THOUSAND FOOT KRUTCH

"Oxygen: Inhale" (Self-produced; 2014)

Reviewed by Jeff Rogers

This is the seventh disc from Canadian Christian rock band Thousand Foot Krutch. I've been with these guys since their first disc and I really look forward to each release. They always have a few great cuts that keep me rockin' and, since I've seen them in concert at Creation Fest, I'll always have that experience. I hope to see them again sometime because they really know how to rock the house.

This disc is bluesy and also rocks in certain areas. The guitar runs the gamut and each track has a cool hook (you can tell the radio singles above the rest). The first three cuts really shine the brightest. This album was done through Pledge Music. I see a lot of bands doing this and I think it's a cool way to keep your favorite artist going. I hear a lot of rap rock on "Oxygen: Inhale" but not so much that you skip any tracks. These guys know how to combine the two and create some head-banging music.

The lyrics lean toward a higher power but they don't push anything at you. They talk about their own lives and how God leads them. It's an invitation and you're welcome to it. I like TFK because they sing their songs with passion with no overuse of any instrument. These guys put an album out every two or three years so I'll be waiting eagerly for the next one.

TFK: Trevor McNevan - producer, vocals, guitar, acoustic guitar; Joel Bruyere - bass guitar; Steve Augustine - drums, percussion.

For more information - http://www.thousandfootkrutch.com.

"The Art of Breaking" (Tooth & Nail; 2005)

Reviewed by Jeff Rogers

Sometimes I stumble onto good music. I was searching for Tool at my local bibliotheca (they have a lot of music you probably forgot about) and when “10,000 days” came up, underneath it was Thousand Foot Krutch. I thought hmmm, catchy name, let’s research 'em. Turns out they’re a Christian rock band so, okay, let’s give 'em a shot. Well, like I said, sometimes I stumble onto good music. This time I tripped and fell for it.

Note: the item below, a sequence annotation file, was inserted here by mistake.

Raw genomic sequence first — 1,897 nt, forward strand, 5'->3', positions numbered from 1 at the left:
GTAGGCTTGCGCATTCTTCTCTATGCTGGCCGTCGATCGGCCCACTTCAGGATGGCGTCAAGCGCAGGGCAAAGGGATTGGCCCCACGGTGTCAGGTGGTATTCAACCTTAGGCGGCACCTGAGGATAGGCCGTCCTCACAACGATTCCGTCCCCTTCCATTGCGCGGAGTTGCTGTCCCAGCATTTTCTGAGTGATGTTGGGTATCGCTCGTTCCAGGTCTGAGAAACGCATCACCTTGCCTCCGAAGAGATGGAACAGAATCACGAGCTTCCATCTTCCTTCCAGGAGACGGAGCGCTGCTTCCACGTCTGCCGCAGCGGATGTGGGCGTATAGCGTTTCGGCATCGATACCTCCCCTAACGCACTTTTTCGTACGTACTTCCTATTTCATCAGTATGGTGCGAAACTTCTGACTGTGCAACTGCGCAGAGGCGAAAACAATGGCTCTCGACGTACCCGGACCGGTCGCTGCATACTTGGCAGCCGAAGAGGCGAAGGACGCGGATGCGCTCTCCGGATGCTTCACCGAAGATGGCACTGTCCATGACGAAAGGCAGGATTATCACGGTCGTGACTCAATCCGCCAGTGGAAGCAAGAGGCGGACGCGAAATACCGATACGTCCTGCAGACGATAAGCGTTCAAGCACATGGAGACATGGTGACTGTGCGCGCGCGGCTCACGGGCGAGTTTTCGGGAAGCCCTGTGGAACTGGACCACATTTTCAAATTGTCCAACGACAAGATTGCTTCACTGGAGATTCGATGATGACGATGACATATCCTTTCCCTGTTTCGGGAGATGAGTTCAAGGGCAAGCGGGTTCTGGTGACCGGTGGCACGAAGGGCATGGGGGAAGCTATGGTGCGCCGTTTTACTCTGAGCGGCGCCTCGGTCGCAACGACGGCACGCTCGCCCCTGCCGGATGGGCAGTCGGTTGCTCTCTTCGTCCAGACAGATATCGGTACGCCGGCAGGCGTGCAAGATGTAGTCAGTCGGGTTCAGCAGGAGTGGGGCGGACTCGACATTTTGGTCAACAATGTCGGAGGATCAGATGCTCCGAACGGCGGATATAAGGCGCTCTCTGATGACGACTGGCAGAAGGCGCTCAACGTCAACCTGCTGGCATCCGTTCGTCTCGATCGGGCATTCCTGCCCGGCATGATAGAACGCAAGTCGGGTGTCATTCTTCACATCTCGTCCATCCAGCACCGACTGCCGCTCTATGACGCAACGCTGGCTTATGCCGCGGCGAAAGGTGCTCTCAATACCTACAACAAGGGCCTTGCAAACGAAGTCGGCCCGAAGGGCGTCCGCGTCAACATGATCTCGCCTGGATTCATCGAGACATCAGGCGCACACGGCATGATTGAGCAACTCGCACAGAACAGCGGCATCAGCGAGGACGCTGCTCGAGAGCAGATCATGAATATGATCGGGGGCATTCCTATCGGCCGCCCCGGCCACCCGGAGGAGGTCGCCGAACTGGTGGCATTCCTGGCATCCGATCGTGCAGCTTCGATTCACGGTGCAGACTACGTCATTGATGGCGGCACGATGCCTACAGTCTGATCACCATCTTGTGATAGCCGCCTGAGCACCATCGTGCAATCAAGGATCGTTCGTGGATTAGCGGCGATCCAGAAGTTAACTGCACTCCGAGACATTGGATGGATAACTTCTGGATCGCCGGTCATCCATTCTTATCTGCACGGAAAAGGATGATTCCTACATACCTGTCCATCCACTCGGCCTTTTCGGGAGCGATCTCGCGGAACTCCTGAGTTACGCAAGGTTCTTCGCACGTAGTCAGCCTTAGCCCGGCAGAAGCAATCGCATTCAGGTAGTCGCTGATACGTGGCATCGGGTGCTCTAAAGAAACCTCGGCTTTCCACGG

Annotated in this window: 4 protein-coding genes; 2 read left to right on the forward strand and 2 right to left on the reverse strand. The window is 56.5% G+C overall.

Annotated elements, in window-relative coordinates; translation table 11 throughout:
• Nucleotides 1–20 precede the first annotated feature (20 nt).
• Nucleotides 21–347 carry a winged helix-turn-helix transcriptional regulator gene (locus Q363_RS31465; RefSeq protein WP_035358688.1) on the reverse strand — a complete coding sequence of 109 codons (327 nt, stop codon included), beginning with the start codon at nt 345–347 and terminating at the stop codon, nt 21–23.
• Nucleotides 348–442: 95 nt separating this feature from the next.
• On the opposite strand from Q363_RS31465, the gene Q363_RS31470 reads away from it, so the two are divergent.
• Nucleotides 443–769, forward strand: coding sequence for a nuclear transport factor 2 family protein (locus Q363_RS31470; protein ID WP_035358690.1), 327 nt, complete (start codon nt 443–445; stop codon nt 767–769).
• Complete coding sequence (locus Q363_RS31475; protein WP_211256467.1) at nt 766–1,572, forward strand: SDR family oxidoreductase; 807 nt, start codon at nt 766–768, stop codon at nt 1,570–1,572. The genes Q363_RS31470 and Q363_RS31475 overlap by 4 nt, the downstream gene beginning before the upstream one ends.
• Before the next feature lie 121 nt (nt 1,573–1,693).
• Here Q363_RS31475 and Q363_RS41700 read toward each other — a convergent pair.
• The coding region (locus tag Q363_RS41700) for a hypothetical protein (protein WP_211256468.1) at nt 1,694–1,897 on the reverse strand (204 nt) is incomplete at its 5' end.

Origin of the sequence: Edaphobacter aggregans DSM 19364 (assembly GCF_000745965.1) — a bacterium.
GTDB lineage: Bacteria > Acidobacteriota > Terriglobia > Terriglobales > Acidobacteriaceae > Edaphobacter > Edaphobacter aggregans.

Thousand Foot Krutch has reflective lyrics without ever pushing anything but rather inviting you to look at yourself based on your relationship with others and with God. It’s suited for both secular and non-secular crowds. The band incorporates the rap/rock/metal trio like Linkin Park but don’t sound like them at all. I like the guitar of Trevor McNevan. He can rip out a solo just when you think there won’t be one. He also adds some weird guitar noise all throughout the disc.

I like the Christian bands of today. They are rooted in scripture but they’ve still got that tough sound that appeals to the testosterone crowd. I require three things from a song: guitar, vocals and guts. Thousand Foot Krutch have great vocals, the songs are painless to listen to, and each has a chorus hook that will have you singing along in no time.

If you like P.O.D., Pillar, or Kutless then you will love Thousand Foot Krutch.

The best Krutches are "Absolute," "The Art Of Breaking," "Stranger," and "Hurt."

Thousand Foot Krutch: Trevor McNevan – vocals, guitars; Joel Bruyere – bass; Steve Augustine – drums.

For more information, check out http://www.thousandfootkrutch.com or http://www.artofbreaking.com

"Phenomenon" (Tooth & Nail; 2003)

Reviewed by Jeff Rogers

When this review gets posted, then I'll unofficially be the Thousand Foot Krutch guy. Such an honor. Thousand Foot Krutch caught my attention with their 2001 and 2005 discs. I’ve recently found the meat in between the sandwich and I’ll bet a triple that you’ll like this band.